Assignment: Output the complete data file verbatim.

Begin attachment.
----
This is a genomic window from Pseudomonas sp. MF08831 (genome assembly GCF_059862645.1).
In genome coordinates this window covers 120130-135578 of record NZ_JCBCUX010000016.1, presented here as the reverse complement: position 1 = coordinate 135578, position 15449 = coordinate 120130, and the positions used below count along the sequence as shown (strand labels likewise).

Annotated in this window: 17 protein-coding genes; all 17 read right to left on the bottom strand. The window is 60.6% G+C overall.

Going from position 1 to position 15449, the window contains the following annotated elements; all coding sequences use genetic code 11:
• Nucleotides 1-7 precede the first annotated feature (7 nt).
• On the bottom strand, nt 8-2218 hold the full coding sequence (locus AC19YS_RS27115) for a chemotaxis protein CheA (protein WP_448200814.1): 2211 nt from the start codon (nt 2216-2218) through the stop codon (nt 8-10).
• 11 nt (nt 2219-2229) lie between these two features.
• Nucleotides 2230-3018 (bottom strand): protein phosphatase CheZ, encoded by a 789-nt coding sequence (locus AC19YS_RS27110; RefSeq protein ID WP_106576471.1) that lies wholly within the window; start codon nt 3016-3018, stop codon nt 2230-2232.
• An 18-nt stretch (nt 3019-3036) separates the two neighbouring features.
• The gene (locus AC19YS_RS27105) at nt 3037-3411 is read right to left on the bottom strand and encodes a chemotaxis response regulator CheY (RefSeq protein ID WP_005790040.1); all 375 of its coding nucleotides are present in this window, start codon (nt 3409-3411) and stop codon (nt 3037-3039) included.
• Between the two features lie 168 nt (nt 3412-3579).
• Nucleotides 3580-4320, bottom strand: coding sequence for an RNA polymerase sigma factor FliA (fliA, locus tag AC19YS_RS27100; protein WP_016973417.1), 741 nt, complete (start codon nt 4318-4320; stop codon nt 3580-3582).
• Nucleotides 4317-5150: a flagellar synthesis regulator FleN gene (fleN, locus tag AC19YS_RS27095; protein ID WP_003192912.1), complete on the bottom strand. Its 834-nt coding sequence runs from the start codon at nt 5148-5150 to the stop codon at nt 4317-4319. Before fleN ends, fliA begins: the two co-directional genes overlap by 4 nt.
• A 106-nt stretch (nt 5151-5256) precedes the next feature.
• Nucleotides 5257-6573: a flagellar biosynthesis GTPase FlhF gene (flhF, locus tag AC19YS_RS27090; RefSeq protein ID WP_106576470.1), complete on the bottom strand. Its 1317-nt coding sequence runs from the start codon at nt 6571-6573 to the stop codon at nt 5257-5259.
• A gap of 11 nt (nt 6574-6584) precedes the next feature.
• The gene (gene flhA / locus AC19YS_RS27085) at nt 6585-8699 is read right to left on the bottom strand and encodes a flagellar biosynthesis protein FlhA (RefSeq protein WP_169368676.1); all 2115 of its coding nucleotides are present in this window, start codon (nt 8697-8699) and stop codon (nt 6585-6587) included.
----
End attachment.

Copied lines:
This is a genomic window from Pseudomonas sp. MF08831 (genome assembly GCF_059862645.1).
In genome coordinates this window covers 120130-135578 of record NZ_JCBCUX010000016.1, presented here as the reverse complement: position 1 = coordinate 135578, position 15449 = coordinate 120130, and the positions used below count along the sequence as shown (strand labels likewise).

Annotated in this window: 17 protein-coding genes; all 17 read right to left on the bottom strand. The window is 60.6% G+C overall.

Going from position 1 to position 15449, the window contains the following annotated elements; all coding sequences use genetic code 11:
• Nucleotides 1-7 precede the first annotated feature (7 nt).
• On the bottom strand, nt 8-2218 hold the full coding sequence (locus AC19YS_RS27115) for a chemotaxis protein CheA (protein WP_448200814.1): 2211 nt from the start codon (nt 2216-2218) through the stop codon (nt 8-10).
• 11 nt (nt 2219-2229) lie between these two features.
• Nucleotides 2230-3018 (bottom strand): protein phosphatase CheZ, encoded by a 789-nt coding sequence (locus AC19YS_RS27110; RefSeq protein ID WP_106576471.1) that lies wholly within the window; start codon nt 3016-3018, stop codon nt 2230-2232.
• An 18-nt stretch (nt 3019-3036) separates the two neighbouring features.
• The gene (locus AC19YS_RS27105) at nt 3037-3411 is read right to left on the bottom strand and encodes a chemotaxis response regulator CheY (RefSeq protein ID WP_005790040.1); all 375 of its coding nucleotides are present in this window, start codon (nt 3409-3411) and stop codon (nt 3037-3039) included.
• Between the two features lie 168 nt (nt 3412-3579).
• Nucleotides 3580-4320, bottom strand: coding sequence for an RNA polymerase sigma factor FliA (fliA, locus tag AC19YS_RS27100; protein WP_016973417.1), 741 nt, complete (start codon nt 4318-4320; stop codon nt 3580-3582).
• Nucleotides 4317-5150: a flagellar synthesis regulator FleN gene (fleN, locus tag AC19YS_RS27095; protein ID WP_003192912.1), complete on the bottom strand. Its 834-nt coding sequence runs from the start codon at nt 5148-5150 to the stop codon at nt 4317-4319. Before fleN ends, fliA begins: the two co-directional genes overlap by 4 nt.
• A 106-nt stretch (nt 5151-5256) precedes the next feature.
• Nucleotides 5257-6573: a flagellar biosynthesis GTPase FlhF gene (flhF, locus tag AC19YS_RS27090; RefSeq protein ID WP_106576470.1), complete on the bottom strand. Its 1317-nt coding sequence runs from the start codon at nt 6571-6573 to the stop codon at nt 5257-5259.
• A gap of 11 nt (nt 6574-6584) precedes the next feature.
• The gene (gene flhA / locus AC19YS_RS27085) at nt 6585-8699 is read right to left on the bottom strand and encodes a flagellar biosynthesis protein FlhA (RefSeq protein WP_169368676.1); all 2115 of its coding nucleotides are present in this window, start codon (nt 8697-8699) and stop codon (nt 6585-6587) included.